FREE SHIPPING on orders of $85 or more
An excerpt from www.HouseOfNames.com archives copyright © 2000 - 2015
Where did the Scottish Roberson family come from? What is the Scottish Roberson family crest and coat of arms? When did the Roberson family first arrive in the United States? Where did the various branches of the family go? What is the Roberson family history?The name Roberson originated among the descendants of the ancient Pictish clans. It is derived from the personal name Robert. This name is composed of the old English elements hroth, which means fame, and berht, which means bright. Although this Clan had the early appearance of being English, the Robsons were one of the four principal Clans of the North Tyne area just south of the Scottish Border in the sixteenth century. Their progenitor was Robert, the second son of George Gunn, the Crowner of Scotland. The Gunn Clan territories were in northern Scotland and they were of Norse origin together with their overlords, the Sinclairs.
During the Middle Ages, there was no basic set of rules and scribes wrote according to sound. The correct spelling of Scottish names were further compromised after many haphazard translations from Gaelic to English and back. Spelling variations of the name Roberson include Robson, Robison, Robeson, Robisonn and others.
First found in Northumberland, where the name was quite distinct from both Robinson and Robertson, although in early records of the Clan the Robson name was frequently spelled Robison, literally Robi's son. The name first appears soon after the death of George Gunn in the 15th century: Patrick Robson was recorded in 1436, Donald Robson in 1446 and Wyllie Robyson witnessed a feud in 1476. From this point the Clan flourished on both sides of the border, with the Chiefly branch on the Scottish side. It is not altogether surprising that with this Clan straddling the England- Scotland border a John and Edward Robison were charged with defrauding the king's customs in 1524.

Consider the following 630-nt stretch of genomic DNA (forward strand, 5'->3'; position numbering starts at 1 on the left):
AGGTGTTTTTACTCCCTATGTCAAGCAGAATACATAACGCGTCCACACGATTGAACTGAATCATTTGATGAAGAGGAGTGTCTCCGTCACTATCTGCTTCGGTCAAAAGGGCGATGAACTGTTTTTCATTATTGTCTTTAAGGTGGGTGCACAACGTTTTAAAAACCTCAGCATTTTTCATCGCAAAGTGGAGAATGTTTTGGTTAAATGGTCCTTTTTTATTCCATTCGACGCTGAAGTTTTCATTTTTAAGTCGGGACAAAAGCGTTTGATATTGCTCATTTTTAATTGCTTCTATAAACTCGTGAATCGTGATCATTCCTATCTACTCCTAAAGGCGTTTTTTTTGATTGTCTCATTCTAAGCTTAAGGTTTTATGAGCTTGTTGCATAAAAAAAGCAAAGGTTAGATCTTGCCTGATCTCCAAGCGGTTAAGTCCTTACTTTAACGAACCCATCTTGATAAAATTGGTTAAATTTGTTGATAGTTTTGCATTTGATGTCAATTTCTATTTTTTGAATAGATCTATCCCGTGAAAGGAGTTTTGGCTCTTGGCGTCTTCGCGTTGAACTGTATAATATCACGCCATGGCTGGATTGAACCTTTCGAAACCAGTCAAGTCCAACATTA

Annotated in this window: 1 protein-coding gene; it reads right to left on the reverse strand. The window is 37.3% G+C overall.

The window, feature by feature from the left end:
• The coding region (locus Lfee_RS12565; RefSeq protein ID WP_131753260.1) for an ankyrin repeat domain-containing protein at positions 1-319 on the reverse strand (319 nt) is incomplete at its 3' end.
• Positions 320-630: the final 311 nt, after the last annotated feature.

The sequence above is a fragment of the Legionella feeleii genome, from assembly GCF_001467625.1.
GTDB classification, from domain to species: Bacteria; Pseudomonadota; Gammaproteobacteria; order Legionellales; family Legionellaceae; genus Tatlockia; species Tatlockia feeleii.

This web page shows only a small excerpt of our Roberson research. Another 386 words(28 lines of text) covering the years 1550, 1567, 1587, 1590, 1597, 1600, 1604, 1633, 1650, 1654, and 1852 are included under the topic Early Roberson History in all our PDF Extended History products.
More information is included under the topic Early Roberson Notables in all our PDF Extended History products.
Some of the Roberson family moved to Ireland, but this topic is not covered in this excerpt. Another 123 words(9 lines of text) about their life in Ireland is included in all our PDF Extended History products.
Scots left their country by the thousands to travel to Australia and North America. Desperate for freedom and an opportunity to fend for themselves, many paid huge fees and suffered under terrible conditions on long voyages. Still, for those who made the trip, freedom and opportunity awaited. In North America, many fought their old English oppressors in the American War of Independence. In recent years, Scottish heritage has been an increasingly important topic, as Clan societies and other organizations have renewed people's interest in their history. An examination of passenger and immigration lists shows many early settlers bearing the name of Roberson:
Roberson Settlers in United States in the 18th Century
Roberson Settlers in United States in the 19th Century
Roberson Settlers in United States in the 20th Century
The motto was originally a war cry or slogan. Mottoes first began to be shown with arms in the 14th and 15th centuries, but were not in general use until the 17th century. Thus the oldest coats of arms generally do not include a motto. Mottoes seldom form part of the grant of arms: Under most heraldic authorities, a motto is an optional component of the coat of arms, and can be added to or changed at will; many families have chosen not to display a motto.
Motto: Justus esto et non metue
Motto Translation: Be just and fear not
The Roberson Family Crest was acquired from the Houseofnames.com archives. The Roberson Family Crest was drawn according to heraldic standards based on published blazons. We generally include the oldest published family crest once associated with each surname.
This page was last modified on 27 April 2015 at 02:16.